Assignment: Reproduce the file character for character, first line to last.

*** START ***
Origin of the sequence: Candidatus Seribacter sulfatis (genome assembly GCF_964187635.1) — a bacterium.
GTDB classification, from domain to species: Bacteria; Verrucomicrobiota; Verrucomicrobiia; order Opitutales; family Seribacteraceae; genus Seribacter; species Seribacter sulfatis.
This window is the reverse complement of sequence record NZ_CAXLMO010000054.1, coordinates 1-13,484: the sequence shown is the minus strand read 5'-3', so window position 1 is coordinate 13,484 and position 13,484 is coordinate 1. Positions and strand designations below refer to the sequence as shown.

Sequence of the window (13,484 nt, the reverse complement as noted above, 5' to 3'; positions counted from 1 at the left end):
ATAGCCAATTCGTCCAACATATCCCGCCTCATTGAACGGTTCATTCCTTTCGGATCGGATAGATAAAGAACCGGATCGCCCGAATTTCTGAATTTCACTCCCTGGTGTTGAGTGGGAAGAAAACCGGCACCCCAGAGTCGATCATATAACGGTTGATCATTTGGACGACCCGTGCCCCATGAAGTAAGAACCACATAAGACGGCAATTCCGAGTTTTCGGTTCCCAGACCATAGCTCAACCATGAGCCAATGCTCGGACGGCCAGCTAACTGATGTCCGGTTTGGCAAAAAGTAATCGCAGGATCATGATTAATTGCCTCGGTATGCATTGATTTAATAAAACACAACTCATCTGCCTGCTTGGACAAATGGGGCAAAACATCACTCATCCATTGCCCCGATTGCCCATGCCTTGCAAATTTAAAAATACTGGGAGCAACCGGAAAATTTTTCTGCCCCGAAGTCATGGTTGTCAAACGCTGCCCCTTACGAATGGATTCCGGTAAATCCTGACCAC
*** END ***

Origin of the sequence: Candidatus Seribacter sulfatis (genome assembly GCF_964187635.1) — a bacterium.
GTDB classification, from domain to species: Bacteria; Verrucomicrobiota; Verrucomicrobiia; order Opitutales; family Seribacteraceae; genus Seribacter; species Seribacter sulfatis.
This window is the reverse complement of sequence record NZ_CAXLMO010000054.1, coordinates 1-13,484: the sequence shown is the minus strand read 5'-3', so window position 1 is coordinate 13,484 and position 13,484 is coordinate 1. Positions and strand designations below refer to the sequence as shown.

Sequence of the window (13,484 nt, the reverse complement as noted above, 5' to 3'; positions counted from 1 at the left end):
ATAGCCAATTCGTCCAACATATCCCGCCTCATTGAACGGTTCATTCCTTTCGGATCGGATAGATAAAGAACCGGATCGCCCGAATTTCTGAATTTCACTCCCTGGTGTTGAGTGGGAAGAAAACCGGCACCCCAGAGTCGATCATATAACGGTTGATCATTTGGACGACCCGTGCCCCATGAAGTAAGAACCACATAAGACGGCAATTCCGAGTTTTCGGTTCCCAGACCATAGCTCAACCATGAGCCAATGCTCGGACGGCCAGCTAACTGATGTCCGGTTTGGCAAAAAGTAATCGCAGGATCATGATTAATTGCCTCGGTATGCATTGATTTAATAAAACACAACTCATCTGCCTGCTTGGACAAATGGGGCAAAACATCACTCATCCATTGCCCCGATTGCCCATGCCTTGCAAATTTAAAAATACTGGGAGCAACCGGAAAATTTTTCTGCCCCGAAGTCATGGTTGTCAAACGCTGCCCCTTACGAATGGATTCCGGTAAATCCTGACCAC